Mediclinic Stellenbosch joins Groote Schuur

Posted on 13 November 2017

Twelve Groote Schuur Hospital patients recently underwent urology procedures at Mediclinic Stellenbosch. This forms part of a large-scale Corporate Social Investment project that focuses on collaboration between the public and private healthcare sectors.

The Groote Schuur Hospital patients awaiting transurethral resection of a bladder tumour (TURBT) surgery at Mediclinic Stellenbosch on Saturday 28 October are surprisingly upbeat. Trading stories, offering support and sharing jokes, these state patients had been on Groote Schuur’s urology surgical list for some time and are relieved to be having the surgery.

The public healthcare system is challenged by South Africa’s high burden of disease and many elective patients are added to long waiting lists for theatre time as a result. This significant Public Private Initiative alleviates some of the pressure on the longest urology surgical waiting lists at Groote Schuur hospital and demonstrates Mediclinic’s commitment to a collaborative approach that improves access to healthcare and reduces the burden of long surgery waiting lists.

Mediclinic Stellenbosch and Groote Schuur Hospital Pro Bono Operations

Dr Jonathan Wicht, a specialist urologist at both Somerset Hospital and Groote Schuur Hospital, performed the procedures on a pro bono basis. As he explains, when patients with localised bladder tumours are operated on early enough, a TURBT might be the only treatment they require. ‘If there are long waiting times however, a few patients will progress onto requiring more advanced procedures – possibly requiring chemotherapy or cystectomy.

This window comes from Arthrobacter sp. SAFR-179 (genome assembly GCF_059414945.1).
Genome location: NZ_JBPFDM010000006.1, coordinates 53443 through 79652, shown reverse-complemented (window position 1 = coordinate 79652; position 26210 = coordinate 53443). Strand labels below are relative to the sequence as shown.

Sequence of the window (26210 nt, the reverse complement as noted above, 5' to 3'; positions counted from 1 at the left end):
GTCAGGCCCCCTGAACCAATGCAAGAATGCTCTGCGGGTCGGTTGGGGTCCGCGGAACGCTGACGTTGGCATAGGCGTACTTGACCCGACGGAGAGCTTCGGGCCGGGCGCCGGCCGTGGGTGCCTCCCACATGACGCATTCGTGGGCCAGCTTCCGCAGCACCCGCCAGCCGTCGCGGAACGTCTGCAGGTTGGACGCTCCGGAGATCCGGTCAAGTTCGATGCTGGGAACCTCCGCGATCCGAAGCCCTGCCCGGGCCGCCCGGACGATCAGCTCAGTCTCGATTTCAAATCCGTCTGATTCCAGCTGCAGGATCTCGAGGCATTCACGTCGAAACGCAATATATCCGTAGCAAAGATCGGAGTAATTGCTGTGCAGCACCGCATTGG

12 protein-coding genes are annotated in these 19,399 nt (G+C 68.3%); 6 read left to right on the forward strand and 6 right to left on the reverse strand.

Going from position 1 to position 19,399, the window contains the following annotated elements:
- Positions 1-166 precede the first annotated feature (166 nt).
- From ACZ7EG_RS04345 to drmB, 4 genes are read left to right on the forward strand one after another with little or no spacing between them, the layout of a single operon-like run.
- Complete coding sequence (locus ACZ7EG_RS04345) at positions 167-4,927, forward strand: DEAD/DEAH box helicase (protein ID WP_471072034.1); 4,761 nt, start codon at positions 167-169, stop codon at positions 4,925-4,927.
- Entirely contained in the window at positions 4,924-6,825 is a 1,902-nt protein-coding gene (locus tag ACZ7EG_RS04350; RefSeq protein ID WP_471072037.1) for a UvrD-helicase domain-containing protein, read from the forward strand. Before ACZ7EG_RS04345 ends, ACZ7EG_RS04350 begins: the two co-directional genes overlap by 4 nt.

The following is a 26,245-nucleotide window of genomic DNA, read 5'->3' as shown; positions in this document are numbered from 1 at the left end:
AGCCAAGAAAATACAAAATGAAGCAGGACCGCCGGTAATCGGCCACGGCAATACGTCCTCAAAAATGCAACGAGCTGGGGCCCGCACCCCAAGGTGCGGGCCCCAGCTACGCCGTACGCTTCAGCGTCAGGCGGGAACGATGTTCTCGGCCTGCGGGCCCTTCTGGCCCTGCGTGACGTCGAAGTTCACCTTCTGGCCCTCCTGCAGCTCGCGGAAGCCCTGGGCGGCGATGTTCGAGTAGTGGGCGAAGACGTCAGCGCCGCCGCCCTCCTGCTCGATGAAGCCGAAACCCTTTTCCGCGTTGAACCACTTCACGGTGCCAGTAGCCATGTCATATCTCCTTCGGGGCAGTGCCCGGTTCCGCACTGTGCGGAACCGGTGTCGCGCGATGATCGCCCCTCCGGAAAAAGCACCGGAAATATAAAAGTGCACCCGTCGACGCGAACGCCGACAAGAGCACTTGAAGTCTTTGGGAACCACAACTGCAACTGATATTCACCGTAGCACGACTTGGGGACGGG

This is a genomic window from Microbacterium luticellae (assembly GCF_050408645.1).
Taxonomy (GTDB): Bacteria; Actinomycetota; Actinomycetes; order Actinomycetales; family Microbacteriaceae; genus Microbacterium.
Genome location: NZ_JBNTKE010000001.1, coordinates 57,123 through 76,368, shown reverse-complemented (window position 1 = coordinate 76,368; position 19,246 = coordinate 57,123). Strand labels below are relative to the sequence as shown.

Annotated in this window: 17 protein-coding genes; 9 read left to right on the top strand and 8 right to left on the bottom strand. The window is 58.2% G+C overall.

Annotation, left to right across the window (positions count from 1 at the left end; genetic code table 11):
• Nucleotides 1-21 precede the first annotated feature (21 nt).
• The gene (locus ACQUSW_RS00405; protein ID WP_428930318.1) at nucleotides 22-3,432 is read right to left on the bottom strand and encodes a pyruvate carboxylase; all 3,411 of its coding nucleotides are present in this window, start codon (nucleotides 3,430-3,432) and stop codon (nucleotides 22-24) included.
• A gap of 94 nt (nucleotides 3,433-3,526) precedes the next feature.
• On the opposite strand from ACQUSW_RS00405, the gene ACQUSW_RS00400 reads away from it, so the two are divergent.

‘It’s an interesting birthday present to receive,’ said patient George Mocke, adding he is grateful for the chance to undergo this potentially life-changing procedure without having to wait months. Fellow patient Bernard Price said he’s thankful the surgery is non-invasive and that he’ll be up and about in no time. ‘I’m very calm and confident that I’m in excellent hands,’ emphasised another patient, Denise Bardien.

As Dr Jonathan Wicht adds, ‘The TURBT is used for diagnosis, staging and treatment for those suffering from non-muscle-invasive bladder cancer. For many suffering from bladder tumours, the TURBT is a life-saving urology procedure.’

‘This partnership is not just about performing surgical procedures on public patients, says Carol van Zyl, Hospital General Manager of Mediclinic Stellenbosch. ‘We all have to play our part for our country to benefit. Through this collaboration, we are strengthening our working relationship with the public hospitals and adding value together.’

By December this year, over 100 surgical procedures, including cataract surgery and tympanoplasty, or eardrum repair, will have been performed at least five Western Cape Mediclinic facilities either by doctors associated with Mediclinic or by public healthcare doctors using Mediclinic facilities.

‘It is imperative for all players in healthcare to contribute, private and public alike,’ says Bob Govender, Industry Affairs Executive of Mediclinic Southern Africa. ‘Mediclinic is proud to add value to improve the lives of South Africans through our commitment to working alongside our colleagues from the public sector.’

Although the first phase of this PPI is concentrated in the Western Cape, Mediclinic is currently in discussions to pursue these partnerships in Mpumalanga, Limpopo and the Free State in the near future.

Published in CSI